Eddy was kind of enough to do the same for me, here.
LaGree: Some Hawks fans, in their frustration with long-term problems going unaddressed, look enviously at the Magic as an organization that's implementing a sensible and successful plan from top to bottom. I suspect, though, that are some things about the Magic that frustrate and irritate their fans. Am I right about that? If so, what are these irritants?
Rivera: Great question.
[ed. -- Great opening to an answer.]
[ed. -- Great opening to an answer.]
Dwight Howard's run-ins with the officials has always seemed to irritate the fans. That's probably been the main irritant. Many people wish Howard gets more respect from the referees but at the same time, they want to him to stop complaining so much and by extension, avoid getting technical fouls as a result of his excessive verbal theatrics. The two things go hand-in-hand, most likely. Maybe if Howard didn't gripe so much with the refs, maybe more calls would go his way. Who knows. Nevertheless, it's an interesting subplot that's been developing for the past couple of years.
LaGree: Charlotte got to the line a lot in the first-round series. Typically, that's hard to do against the Magic. How did Charlotte do it and is it in any way plausible for the 23rd-ranked team in FT Rate to replicate their success?
Rivera: Well, the Charlotte Bobcats got to the free-throw line a lot because they had no choice. There was no way the Bobcats were going to out-shoot the Magic because that's not their game, and head coach Larry Brown admitted it as much, so the next best thing for them to do was to attack the basket. And Charlotte did. Plenty of times. The Bobcats were third in the NBA during the regular season in FT Rate (.260) so the fact that they were able to continue that trend in the playoffs (.259) should have came to no surprise. That was simply a part of Charlotte's DNA offensively.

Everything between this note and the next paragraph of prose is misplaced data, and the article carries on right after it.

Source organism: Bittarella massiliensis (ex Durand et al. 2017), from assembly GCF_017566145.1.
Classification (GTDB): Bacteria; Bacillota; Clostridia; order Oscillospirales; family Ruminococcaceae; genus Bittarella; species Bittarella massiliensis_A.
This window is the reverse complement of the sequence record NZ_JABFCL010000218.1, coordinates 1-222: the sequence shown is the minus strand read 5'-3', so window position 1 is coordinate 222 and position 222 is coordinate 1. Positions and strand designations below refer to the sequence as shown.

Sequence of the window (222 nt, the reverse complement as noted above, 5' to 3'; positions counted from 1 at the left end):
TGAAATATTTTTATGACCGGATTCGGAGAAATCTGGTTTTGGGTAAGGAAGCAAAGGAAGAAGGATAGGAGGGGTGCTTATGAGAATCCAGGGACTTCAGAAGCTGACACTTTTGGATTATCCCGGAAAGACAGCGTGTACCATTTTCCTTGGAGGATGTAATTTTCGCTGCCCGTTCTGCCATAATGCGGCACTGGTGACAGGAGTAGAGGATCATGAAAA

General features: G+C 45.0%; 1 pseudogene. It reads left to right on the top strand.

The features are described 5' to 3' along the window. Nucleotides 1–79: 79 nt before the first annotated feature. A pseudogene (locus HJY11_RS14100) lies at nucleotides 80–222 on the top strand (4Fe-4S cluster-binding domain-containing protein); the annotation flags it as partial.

Can the Atlanta Hawks replicate their success? Sure, they can. Will they? I don't know. Like anything in life, it's tough to break out of habits so the Hawks would have to openly change how they operate on offense. If there's one thing Atlanta has gotten into a trap of, it's settling for jumpshots because they are wary of Dwight Howard's presence in the lane. It's understandable, but if the Hawks want any chance of winning the series, they have to copy part of the Bobcats' blueprint. It's a must. Atlanta needs to exhibit the same fearlessness Charlotte displayed, by attacking the basket consistently.
LaGree: Orlando didn't shoot the three especially often or well against the Hawks in the four regular season meetings. Is it possible the Hawks, despite their struggles against the Magic, haven't felt the full impact of Orlando's offense?
Rivera: I think the Hawks have felt the full impact of the Magic's offense this year, just not on a consistent basis. On January 9, Orlando went 12-of-28 from three-point range (42.9%) and scored 113 points. That was without Vince Carter or with a healthy Jameer Nelson, too. In their other meetings, yeah, the Magic shot below their average beyond the arc. It'll be interesting to see if that trend continues, actually.
LaGree: Which matchups (if any) cause concern for the Magic?
Rivera: Josh Smith could pose a problem for Rashard Lewis -- who could forget his game-winning dunk in late March? -- when he's on offense, especially if he's able to get out in transition and use his supreme athleticism to his advantage. That's about it, though. Nelson, although undersized, has the strength to deal with Bibby. Orlando will have multiple bodies to send at Jamal Crawford, Joe Johnson, and Marvin Williams. And then there's Howard, who not only will defend Al Horford but also anchor the Magic defense.